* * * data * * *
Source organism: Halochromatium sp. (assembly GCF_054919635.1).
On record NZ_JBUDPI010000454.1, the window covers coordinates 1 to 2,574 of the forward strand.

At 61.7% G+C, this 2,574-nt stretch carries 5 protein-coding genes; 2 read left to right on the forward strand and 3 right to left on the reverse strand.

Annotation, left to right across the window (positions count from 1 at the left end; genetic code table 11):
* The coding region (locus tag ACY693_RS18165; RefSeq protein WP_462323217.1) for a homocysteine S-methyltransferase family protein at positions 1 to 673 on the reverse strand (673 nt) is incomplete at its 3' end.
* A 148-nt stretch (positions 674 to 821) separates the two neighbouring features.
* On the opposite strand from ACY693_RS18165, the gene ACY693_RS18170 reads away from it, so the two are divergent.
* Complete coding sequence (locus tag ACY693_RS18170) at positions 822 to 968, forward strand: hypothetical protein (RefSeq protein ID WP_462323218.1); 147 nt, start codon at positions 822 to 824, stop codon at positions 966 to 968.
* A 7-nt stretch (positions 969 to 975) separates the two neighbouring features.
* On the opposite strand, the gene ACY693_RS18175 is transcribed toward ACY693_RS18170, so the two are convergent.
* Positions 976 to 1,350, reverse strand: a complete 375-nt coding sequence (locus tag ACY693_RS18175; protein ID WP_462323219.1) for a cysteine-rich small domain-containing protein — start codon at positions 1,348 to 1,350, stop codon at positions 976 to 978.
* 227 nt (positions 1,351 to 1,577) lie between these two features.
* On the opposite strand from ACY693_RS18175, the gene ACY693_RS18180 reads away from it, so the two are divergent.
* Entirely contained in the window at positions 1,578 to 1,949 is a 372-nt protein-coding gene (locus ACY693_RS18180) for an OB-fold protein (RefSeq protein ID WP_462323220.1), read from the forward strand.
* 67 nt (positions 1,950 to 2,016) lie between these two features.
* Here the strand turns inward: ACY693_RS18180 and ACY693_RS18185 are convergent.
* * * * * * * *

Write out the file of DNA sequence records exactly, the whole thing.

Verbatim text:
Source organism: Halochromatium sp. (assembly GCF_054919635.1).
On record NZ_JBUDPI010000454.1, the window covers coordinates 1 to 2,574 of the forward strand.

At 61.7% G+C, this 2,574-nt stretch carries 5 protein-coding genes; 2 read left to right on the forward strand and 3 right to left on the reverse strand.

Annotation, left to right across the window (positions count from 1 at the left end; genetic code table 11):
* The coding region (locus tag ACY693_RS18165; RefSeq protein WP_462323217.1) for a homocysteine S-methyltransferase family protein at positions 1 to 673 on the reverse strand (673 nt) is incomplete at its 3' end.
* A 148-nt stretch (positions 674 to 821) separates the two neighbouring features.
* On the opposite strand from ACY693_RS18165, the gene ACY693_RS18170 reads away from it, so the two are divergent.
* Complete coding sequence (locus tag ACY693_RS18170) at positions 822 to 968, forward strand: hypothetical protein (RefSeq protein ID WP_462323218.1); 147 nt, start codon at positions 822 to 824, stop codon at positions 966 to 968.
* A 7-nt stretch (positions 969 to 975) separates the two neighbouring features.
* On the opposite strand, the gene ACY693_RS18175 is transcribed toward ACY693_RS18170, so the two are convergent.
* Positions 976 to 1,350, reverse strand: a complete 375-nt coding sequence (locus tag ACY693_RS18175; protein ID WP_462323219.1) for a cysteine-rich small domain-containing protein — start codon at positions 1,348 to 1,350, stop codon at positions 976 to 978.
* 227 nt (positions 1,351 to 1,577) lie between these two features.
* On the opposite strand from ACY693_RS18175, the gene ACY693_RS18180 reads away from it, so the two are divergent.
* Entirely contained in the window at positions 1,578 to 1,949 is a 372-nt protein-coding gene (locus ACY693_RS18180) for an OB-fold protein (RefSeq protein ID WP_462323220.1), read from the forward strand.
* 67 nt (positions 1,950 to 2,016) lie between these two features.
* Here the strand turns inward: ACY693_RS18180 and ACY693_RS18185 are convergent.